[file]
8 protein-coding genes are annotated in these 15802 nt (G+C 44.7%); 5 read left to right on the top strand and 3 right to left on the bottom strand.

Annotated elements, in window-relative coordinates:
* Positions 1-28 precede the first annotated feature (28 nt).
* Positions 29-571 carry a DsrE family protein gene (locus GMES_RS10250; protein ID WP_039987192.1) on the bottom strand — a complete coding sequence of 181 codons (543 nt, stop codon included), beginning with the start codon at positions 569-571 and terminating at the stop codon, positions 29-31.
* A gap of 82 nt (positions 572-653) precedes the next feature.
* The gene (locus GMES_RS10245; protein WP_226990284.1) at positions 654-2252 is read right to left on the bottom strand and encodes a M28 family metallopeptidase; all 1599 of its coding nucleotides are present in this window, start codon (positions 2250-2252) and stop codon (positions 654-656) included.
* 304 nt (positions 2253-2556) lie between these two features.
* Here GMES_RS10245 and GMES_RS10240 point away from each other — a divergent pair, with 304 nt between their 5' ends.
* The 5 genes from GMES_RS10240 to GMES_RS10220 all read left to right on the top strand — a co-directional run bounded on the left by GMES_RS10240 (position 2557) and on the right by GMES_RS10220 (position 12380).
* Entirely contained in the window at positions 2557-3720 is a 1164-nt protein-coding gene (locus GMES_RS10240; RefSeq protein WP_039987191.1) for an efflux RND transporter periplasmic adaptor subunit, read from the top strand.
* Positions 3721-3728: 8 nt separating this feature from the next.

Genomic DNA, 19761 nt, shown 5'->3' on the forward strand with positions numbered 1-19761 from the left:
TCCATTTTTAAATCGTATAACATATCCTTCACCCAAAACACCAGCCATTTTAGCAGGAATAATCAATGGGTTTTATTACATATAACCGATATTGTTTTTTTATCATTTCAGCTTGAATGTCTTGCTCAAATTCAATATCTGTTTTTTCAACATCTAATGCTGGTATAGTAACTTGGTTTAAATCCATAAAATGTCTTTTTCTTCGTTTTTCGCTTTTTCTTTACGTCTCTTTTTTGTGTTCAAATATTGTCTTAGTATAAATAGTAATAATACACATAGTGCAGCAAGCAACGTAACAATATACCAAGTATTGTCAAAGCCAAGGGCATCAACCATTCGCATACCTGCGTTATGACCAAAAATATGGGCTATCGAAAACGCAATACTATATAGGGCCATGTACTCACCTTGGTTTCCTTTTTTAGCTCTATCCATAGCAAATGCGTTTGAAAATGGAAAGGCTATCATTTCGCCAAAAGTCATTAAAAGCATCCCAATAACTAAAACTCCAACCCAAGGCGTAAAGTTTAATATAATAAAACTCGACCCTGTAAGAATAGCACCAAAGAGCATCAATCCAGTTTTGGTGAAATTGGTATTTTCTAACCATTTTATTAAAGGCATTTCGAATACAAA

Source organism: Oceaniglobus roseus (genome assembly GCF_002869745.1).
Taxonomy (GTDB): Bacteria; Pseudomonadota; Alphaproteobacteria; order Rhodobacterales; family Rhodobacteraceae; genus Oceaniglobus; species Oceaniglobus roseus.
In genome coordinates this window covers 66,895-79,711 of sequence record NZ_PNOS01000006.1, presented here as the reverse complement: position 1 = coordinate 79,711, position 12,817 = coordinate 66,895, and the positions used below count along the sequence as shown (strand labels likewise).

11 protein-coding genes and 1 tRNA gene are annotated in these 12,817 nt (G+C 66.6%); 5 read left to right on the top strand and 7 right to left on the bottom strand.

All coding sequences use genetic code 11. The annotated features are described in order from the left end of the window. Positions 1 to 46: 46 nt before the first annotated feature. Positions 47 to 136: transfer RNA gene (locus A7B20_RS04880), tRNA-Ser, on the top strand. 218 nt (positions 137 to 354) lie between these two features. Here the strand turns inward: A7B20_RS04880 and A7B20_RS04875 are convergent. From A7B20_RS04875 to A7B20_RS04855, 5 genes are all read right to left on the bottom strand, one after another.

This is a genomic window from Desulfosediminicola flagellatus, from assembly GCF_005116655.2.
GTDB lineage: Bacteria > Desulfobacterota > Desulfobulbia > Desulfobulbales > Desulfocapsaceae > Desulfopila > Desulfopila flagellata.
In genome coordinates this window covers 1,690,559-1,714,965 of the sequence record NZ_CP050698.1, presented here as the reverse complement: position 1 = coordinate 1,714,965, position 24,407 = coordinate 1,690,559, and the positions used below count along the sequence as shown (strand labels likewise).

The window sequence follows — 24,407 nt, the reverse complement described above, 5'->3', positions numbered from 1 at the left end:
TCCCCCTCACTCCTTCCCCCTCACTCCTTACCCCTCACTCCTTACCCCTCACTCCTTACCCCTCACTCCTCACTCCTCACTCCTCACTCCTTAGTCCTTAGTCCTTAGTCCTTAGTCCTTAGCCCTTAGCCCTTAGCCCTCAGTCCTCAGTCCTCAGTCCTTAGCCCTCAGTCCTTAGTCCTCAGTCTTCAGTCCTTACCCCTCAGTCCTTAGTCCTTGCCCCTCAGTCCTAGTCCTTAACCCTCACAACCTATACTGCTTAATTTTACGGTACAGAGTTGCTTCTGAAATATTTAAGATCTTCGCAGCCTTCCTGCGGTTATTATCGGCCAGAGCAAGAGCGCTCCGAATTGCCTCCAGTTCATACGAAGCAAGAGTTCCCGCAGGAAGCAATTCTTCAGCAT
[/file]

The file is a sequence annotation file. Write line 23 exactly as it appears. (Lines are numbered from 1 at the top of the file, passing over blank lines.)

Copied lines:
TCCCCCTCACTCCTTCCCCCTCACTCCTTACCCCTCACTCCTTACCCCTCACTCCTTACCCCTCACTCCTCACTCCTCACTCCTCACTCCTTAGTCCTTAGTCCTTAGTCCTTAGTCCTTAGCCCTTAGCCCTTAGCCCTCAGTCCTCAGTCCTCAGTCCTTAGCCCTCAGTCCTTAGTCCTCAGTCTTCAGTCCTTACCCCTCAGTCCTTAGTCCTTGCCCCTCAGTCCTAGTCCTTAACCCTCACAACCTATACTGCTTAATTTTACGGTACAGAGTTGCTTCTGAAATATTTAAGATCTTCGCAGCCTTCCTGCGGTTATTATCGGCCAGAGCAAGAGCGCTCCGAATTGCCTCCAGTTCATACGAAGCAAGAGTTCCCGCAGGAAGCAATTCTTCAGCAT